retold/illus. by Charles Santore, (Applesauce Press, 2018), 64p,
Ages 6-9

The wisdom of Aesop and the lessons learned from each tale are richly captured by Charles Santore in this collection of twenty-four fables. Among the more famous tales presented are The Hare and the Tortoise, The Lion and the Mouse, The Town Mouse and the Country Mouse, The Grasshopper and the Owl, as well as many lesser known stories. The last fable, The Hare and the Tortoise, contains a foldout scene depicting characters from all the previous fables, who gather together at the finish line to cheer on the competing animals. As always, Charles Santore’s illustrations are marvelous.
        Themes: Anthologies, Classics, Folk Literature


written by Lloyd Alexander, illus. by Trina Schart Hyman, (Dutton Children’s Books, 1992), 32p,
Ages 7+

Dissatisfied with his career choice, a young carpenter seeks a certain fortune-teller about his future. The cagey old fortune-teller promises him a fortune, “On one condition: that you earn large sums of money,” promises that he will live a long life, “Only one thing might cut it short: an early demise,” promises that he will marry his true love, “If you find her and she agrees,” and he will be happy forever, “if you can avoid being miserable.”

When he runs back with more questions for the fortune-teller, the carpenter finds him missing. Little does he realize that the fortune-teller’s predictions will change both their lives in a very unusual way. Set in the beautiful country of Cameroon, this folktale is full of adventure, wisdom and humor will be enjoyed more by upper elementary students.
        Themes: Adventure, Countries & Cultures, Folk Literature, Humor


THE BOY WHO FELL OFF THE MAYFLOWER: Or John Howland's Good Fortune
written/illus. by P. J. Lynch, (Candlewick Press, $17.99, Sept. 2015,), 64p, Ages 7-10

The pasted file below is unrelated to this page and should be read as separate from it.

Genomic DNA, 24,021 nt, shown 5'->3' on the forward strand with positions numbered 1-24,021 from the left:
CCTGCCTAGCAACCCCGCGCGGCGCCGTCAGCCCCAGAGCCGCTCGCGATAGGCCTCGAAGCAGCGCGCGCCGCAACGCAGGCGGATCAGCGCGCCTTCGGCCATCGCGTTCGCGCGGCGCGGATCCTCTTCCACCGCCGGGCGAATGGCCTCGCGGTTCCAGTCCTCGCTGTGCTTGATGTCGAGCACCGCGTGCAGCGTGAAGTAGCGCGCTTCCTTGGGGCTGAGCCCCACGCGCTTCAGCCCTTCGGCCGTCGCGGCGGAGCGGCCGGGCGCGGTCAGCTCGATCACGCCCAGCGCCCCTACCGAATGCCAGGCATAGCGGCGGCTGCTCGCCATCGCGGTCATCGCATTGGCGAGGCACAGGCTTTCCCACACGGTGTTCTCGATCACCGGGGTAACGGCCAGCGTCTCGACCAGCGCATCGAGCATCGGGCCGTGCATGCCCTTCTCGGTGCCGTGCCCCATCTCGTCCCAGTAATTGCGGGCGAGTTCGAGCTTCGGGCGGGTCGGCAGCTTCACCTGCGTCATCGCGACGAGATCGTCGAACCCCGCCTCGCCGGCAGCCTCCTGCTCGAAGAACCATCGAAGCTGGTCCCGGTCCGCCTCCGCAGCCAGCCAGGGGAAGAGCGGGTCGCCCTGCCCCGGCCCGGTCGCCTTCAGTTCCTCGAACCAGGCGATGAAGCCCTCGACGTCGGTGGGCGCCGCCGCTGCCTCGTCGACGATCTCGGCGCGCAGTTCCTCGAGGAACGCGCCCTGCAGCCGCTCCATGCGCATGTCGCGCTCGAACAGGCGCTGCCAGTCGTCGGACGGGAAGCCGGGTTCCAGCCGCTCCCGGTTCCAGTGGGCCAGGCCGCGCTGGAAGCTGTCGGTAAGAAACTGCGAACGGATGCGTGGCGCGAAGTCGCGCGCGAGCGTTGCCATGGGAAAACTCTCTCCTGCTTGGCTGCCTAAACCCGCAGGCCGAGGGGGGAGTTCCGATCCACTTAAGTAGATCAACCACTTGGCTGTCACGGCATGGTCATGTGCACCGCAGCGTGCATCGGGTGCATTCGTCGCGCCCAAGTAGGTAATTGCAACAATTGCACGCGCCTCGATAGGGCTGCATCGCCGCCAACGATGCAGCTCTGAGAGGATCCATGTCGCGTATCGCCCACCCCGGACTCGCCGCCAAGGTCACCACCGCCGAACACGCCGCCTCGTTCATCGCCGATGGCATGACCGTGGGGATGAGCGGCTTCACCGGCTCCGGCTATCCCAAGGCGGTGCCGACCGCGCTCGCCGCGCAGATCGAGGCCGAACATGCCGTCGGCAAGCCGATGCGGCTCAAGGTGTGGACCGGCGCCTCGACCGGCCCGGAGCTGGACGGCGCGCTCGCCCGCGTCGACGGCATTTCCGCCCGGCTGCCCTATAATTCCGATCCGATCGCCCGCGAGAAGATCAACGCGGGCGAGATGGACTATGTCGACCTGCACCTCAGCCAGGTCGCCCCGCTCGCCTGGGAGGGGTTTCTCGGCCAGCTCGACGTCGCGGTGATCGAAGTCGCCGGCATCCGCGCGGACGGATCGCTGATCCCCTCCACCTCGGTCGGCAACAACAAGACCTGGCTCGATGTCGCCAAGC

Based on historical facts, this memorable story surrounds a young indentured servant, John Howland, who sailed on the Mayflower with his master from 1620 London to the New World. The crossing was difficult especially during a storm when John was swept overboard. “Far up above, I saw the Mayflower's keel. I thought, That's my ship . . . She's taking me to America! A flash of lightning lit up a long rope trailing down from the ship. I pulled myself over toward it. My lungs were bursting now, but I caught hold of the rope and held on tight in the freezing water.” Once land was reached, the settlers faced more difficulties with the onset of winter, lack of food, sickness, and aggression toward the natives, which all contributed to the death of more than half of the original settlers.

With the arrival of Spring the community prospered with the friendship of Squanto, the organization of a new government, and John's decision to stay in America. Endpapers feature a Bibliography and Author's Note on John Howland's future. This dynamic depiction of one Pilgrim's adventure on the Mayflower and early experiences in America is one story not to be missed.
        Themes: Adventure, Historical Fiction


written by Mal Peet/Elspeth Graham, illus. by P. J. Lynch, (Candlewick Press, $15.99, ISBN 978-0-7636-6232-5), 48p, Ages 7-9